Create Pure CSS Icons using just CSS and semantic HTML

By August 19, 2011June 25th, 2013Coding, Mobile

An experiment that uses pseudo-elements to create 84 simple GUI icons using CSS and semantic HTML. Shared as an exercise in creative problem solving and working within constraints. This is not a “production ready” CSS icon set. The HTML is very simple and it relies on CSS pseudo-elements rather than extraneous HTML elements.

Known support: Firefox 3.5+, Safari 5+, Chrome 5+, Opera 10.6+.


Pseudo-elements provide many possibilities to developers interested in writing semantic HTML. If you’re looking for practical uses of pseudo-elements, this experiment gave me the idea for the technique used to create Multiple Backgrounds and Borders with CSS 2.1. But these GUI icons were atechnical exercise.

Example code

Some of these GUI icons can only be created in browsers that support CSS3 transforms.

The HTML is a basic unordered list of links.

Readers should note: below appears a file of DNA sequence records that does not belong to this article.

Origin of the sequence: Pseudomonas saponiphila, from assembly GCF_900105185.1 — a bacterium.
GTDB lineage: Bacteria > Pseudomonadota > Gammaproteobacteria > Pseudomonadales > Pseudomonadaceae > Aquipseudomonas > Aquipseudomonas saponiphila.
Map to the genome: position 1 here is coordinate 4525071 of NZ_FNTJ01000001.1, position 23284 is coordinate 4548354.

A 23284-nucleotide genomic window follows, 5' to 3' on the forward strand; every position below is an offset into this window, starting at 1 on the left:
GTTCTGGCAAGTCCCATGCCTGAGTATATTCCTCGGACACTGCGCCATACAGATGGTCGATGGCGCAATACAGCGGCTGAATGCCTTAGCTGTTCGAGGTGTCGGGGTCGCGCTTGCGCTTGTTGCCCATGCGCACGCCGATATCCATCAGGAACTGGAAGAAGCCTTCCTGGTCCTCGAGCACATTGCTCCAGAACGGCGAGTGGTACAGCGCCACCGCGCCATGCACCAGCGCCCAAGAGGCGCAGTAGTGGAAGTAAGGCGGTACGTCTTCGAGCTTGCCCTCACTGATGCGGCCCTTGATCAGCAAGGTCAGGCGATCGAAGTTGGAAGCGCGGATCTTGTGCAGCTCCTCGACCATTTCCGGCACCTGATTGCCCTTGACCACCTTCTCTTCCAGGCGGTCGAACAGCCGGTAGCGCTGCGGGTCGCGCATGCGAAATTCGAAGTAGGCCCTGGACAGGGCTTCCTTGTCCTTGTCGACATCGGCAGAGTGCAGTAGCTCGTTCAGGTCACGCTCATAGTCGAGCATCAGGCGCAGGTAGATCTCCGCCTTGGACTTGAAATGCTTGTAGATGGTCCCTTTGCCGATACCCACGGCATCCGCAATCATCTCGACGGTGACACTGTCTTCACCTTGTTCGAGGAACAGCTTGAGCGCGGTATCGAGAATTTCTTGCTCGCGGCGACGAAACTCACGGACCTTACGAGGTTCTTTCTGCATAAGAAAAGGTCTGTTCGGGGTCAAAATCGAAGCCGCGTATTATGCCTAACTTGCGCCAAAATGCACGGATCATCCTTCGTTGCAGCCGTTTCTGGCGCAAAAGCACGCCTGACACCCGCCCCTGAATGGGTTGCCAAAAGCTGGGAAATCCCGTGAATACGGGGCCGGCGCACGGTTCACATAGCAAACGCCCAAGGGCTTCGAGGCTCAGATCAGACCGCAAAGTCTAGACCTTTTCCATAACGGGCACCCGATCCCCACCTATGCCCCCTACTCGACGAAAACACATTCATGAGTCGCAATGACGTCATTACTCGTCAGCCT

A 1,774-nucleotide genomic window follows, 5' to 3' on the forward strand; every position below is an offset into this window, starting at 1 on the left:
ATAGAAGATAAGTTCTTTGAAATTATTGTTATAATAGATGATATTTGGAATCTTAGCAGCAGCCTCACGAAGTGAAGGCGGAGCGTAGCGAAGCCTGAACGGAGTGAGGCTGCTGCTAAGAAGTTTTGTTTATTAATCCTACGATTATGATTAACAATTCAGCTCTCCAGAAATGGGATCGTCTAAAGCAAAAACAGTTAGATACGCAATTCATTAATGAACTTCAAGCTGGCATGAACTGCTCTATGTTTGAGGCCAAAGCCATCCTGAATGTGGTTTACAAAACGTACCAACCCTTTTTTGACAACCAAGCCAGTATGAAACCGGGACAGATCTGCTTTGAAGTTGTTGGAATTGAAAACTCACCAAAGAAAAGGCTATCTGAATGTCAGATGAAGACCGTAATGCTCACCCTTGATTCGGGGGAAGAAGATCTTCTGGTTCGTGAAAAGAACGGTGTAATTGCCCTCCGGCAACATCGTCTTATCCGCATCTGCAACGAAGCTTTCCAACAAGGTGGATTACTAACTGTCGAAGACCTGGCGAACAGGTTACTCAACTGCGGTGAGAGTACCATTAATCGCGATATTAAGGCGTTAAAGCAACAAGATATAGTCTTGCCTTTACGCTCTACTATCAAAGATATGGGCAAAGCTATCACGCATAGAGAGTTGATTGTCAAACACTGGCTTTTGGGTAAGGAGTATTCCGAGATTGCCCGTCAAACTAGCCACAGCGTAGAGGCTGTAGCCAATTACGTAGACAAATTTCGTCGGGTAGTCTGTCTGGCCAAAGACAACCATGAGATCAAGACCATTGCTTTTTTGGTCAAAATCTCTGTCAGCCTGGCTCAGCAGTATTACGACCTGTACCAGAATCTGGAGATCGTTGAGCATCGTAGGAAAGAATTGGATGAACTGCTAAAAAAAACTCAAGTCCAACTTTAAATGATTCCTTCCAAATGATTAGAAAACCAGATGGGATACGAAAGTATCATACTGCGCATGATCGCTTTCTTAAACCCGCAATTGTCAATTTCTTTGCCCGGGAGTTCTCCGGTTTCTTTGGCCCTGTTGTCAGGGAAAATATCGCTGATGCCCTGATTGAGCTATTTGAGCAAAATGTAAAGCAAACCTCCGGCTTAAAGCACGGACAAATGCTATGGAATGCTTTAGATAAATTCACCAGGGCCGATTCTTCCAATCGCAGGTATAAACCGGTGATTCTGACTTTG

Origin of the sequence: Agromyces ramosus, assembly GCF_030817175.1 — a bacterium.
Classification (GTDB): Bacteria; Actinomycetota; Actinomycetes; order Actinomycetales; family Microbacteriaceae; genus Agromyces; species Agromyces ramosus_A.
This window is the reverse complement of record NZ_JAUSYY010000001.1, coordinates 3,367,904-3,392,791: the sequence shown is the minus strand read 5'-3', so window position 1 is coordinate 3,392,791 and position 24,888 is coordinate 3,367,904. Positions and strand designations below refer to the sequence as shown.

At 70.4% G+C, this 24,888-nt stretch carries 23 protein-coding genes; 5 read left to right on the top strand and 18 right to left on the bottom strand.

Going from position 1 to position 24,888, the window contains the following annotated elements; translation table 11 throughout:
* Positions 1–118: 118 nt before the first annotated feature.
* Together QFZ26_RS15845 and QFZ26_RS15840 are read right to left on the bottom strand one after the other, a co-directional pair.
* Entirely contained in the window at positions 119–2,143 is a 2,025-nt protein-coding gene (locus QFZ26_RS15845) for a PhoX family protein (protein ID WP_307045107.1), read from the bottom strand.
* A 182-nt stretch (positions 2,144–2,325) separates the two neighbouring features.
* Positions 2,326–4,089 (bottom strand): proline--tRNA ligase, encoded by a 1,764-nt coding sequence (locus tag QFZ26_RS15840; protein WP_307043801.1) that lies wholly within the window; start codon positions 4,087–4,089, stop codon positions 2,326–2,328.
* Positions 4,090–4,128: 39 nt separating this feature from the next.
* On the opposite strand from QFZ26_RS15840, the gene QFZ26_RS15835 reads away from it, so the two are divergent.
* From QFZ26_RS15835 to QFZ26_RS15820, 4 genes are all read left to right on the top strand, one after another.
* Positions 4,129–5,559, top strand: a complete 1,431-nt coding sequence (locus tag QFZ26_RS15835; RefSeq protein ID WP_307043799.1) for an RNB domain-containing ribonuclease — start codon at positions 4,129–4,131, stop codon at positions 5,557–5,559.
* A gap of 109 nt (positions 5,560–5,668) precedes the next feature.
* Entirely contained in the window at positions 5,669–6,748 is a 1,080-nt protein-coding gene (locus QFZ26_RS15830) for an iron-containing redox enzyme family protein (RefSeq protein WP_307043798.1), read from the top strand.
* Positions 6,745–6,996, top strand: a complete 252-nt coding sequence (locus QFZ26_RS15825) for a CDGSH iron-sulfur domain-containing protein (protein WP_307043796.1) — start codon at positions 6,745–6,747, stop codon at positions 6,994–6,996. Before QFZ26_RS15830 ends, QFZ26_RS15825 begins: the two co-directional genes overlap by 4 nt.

Each icon uses its own set of styles. For example, the key parts of the CSS responsible for the “expand” icon are as follows:

The demo page contains a full set of user interaction and media player control icons, as well as other common icons. For now, several icons actually require more than one element as CSS 2.1 only specifies 2 pseudo-elements per element that can contain generated content. The CSS3 Generated and Replaced Content Module allows for an unlimited number of pseudo-elements but has yet to be fully implemented in any modern browser.


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